KANSAS CITY, Mo. — Kansas City leaders are taking steps to protect construction workers after a man fell 14 stories to his death at a downtown building.
Jose Rodolfo Garcia Sanchez was working in the old AT&T building, now under renovation, when he fell down an elevator shaft and died.
Sanchez was one of several employees working at the job site.
“You make sure that people are protected,” Mayor Quinton Lucas said. “You make sure that people are safe, and you make sure that when you mess up as a contractor, as a company, as a profit here, that you make sure that you do right by the family, by the workers, that you come up with new safeguards there after.”
Leaders are holding New Horizons Enterprises LLC accountable.
“Sadly, a man from Indiana traveled here for a job with $1,000, a little over $1,000 a week,” said Manny Abarca, executive director of Fair Contracting Alliance and Jackson County legislator. “No benefits, no support for his family and himself.”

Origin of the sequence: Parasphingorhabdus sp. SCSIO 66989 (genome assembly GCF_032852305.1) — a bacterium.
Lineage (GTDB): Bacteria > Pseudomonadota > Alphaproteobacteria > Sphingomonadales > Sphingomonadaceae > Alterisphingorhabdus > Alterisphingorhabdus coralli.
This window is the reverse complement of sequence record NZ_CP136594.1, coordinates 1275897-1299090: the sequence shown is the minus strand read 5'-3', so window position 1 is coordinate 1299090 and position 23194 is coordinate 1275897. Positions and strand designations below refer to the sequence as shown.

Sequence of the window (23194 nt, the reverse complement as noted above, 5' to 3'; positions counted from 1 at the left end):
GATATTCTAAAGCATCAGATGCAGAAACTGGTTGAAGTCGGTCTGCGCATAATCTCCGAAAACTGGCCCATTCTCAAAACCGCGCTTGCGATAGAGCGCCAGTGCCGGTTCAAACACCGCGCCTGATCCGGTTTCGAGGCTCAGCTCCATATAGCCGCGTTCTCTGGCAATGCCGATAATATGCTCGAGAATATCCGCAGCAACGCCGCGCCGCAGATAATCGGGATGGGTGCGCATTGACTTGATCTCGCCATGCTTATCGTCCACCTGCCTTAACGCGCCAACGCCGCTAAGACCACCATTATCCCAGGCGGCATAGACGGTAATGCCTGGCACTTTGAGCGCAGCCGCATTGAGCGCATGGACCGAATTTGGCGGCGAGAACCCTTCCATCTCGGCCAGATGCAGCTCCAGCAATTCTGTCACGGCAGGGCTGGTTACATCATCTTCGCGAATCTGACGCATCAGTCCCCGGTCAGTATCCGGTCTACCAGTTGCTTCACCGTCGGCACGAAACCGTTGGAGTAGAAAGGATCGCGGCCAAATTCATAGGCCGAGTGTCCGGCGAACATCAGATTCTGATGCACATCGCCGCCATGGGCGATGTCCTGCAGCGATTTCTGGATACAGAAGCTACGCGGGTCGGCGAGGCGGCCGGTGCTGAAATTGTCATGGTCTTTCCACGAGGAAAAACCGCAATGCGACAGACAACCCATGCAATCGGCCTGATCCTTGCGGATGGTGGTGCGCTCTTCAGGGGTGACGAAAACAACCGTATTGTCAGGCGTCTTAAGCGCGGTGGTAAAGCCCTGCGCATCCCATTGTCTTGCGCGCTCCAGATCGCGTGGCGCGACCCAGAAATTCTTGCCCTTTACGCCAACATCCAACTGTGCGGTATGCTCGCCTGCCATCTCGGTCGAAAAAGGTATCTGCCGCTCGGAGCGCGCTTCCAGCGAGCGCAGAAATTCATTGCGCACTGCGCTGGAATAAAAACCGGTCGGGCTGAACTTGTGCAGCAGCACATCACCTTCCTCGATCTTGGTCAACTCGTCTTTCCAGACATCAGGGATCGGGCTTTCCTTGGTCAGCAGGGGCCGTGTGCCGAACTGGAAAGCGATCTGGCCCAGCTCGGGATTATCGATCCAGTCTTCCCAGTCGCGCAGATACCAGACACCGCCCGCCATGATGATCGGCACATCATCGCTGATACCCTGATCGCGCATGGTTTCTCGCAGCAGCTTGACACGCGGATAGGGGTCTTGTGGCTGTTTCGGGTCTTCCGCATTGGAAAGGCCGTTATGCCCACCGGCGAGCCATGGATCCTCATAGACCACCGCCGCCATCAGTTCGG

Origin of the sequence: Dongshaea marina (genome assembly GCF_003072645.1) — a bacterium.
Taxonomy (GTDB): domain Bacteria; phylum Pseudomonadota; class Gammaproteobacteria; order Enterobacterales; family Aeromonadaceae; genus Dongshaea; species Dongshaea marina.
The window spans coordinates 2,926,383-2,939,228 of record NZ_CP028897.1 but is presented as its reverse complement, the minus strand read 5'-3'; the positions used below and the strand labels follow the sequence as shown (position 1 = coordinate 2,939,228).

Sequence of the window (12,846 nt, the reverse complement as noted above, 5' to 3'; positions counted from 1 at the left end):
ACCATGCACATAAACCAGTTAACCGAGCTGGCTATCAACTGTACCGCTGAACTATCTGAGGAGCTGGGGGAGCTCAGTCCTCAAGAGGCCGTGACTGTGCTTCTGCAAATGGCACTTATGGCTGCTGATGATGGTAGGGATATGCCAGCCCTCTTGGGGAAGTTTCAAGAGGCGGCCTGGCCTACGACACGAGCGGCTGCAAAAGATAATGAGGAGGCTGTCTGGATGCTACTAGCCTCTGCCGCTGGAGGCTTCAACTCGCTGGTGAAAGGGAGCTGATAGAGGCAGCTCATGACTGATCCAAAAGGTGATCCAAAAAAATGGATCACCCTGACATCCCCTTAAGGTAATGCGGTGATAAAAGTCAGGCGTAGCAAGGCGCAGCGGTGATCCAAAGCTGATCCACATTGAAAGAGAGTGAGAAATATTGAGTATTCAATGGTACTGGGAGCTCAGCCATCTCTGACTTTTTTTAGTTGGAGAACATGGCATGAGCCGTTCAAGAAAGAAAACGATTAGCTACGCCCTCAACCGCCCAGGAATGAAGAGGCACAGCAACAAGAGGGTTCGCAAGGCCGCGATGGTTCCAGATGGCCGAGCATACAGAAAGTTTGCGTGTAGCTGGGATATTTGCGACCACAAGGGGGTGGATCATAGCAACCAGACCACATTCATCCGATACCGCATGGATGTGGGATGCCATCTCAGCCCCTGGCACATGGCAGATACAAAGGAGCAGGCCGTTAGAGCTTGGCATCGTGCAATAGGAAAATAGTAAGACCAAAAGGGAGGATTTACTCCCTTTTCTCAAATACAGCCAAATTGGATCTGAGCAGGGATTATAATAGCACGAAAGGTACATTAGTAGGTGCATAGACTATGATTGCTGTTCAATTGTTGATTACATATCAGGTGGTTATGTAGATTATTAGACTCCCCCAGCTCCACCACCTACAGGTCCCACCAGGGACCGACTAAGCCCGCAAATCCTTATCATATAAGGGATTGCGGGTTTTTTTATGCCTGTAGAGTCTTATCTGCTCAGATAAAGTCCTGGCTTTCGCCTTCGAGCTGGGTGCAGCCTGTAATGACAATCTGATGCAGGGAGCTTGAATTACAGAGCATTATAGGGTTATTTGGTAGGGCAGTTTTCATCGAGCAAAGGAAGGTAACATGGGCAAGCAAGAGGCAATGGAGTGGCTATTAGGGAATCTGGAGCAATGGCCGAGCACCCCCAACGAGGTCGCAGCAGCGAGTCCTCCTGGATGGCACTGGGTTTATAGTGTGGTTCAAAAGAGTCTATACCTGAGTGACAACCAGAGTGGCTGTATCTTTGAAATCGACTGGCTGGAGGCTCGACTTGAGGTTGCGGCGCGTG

City leaders said Sanchez’s death could’ve been prevented.
“None of us knew him, but he represents some of the bad things that happen on job sites here in this area,” Kansas City Councilman Kevin O’Neil said.
Starting next month, the city is launching a new initiative that will place city workers on job sites to investigate the work atmosphere.
Leaders also had a list of demands for the contractors, including respect for Sanchez’s family so they don’t have to suffer during this time, a safe atmosphere and to make sure people are getting fair pay.
The Occupational Safety and Health Administration has opened an investigation into a temp agency Sanchez was working for, Infinity Resources Enterprises, which was performing asbestos abatement work under contract with New Horizons LLC.
OSHA also opened an investigation with the building’s owner and developer, D.C.-based Bernstein Companies. The investigations can take up to 6 months.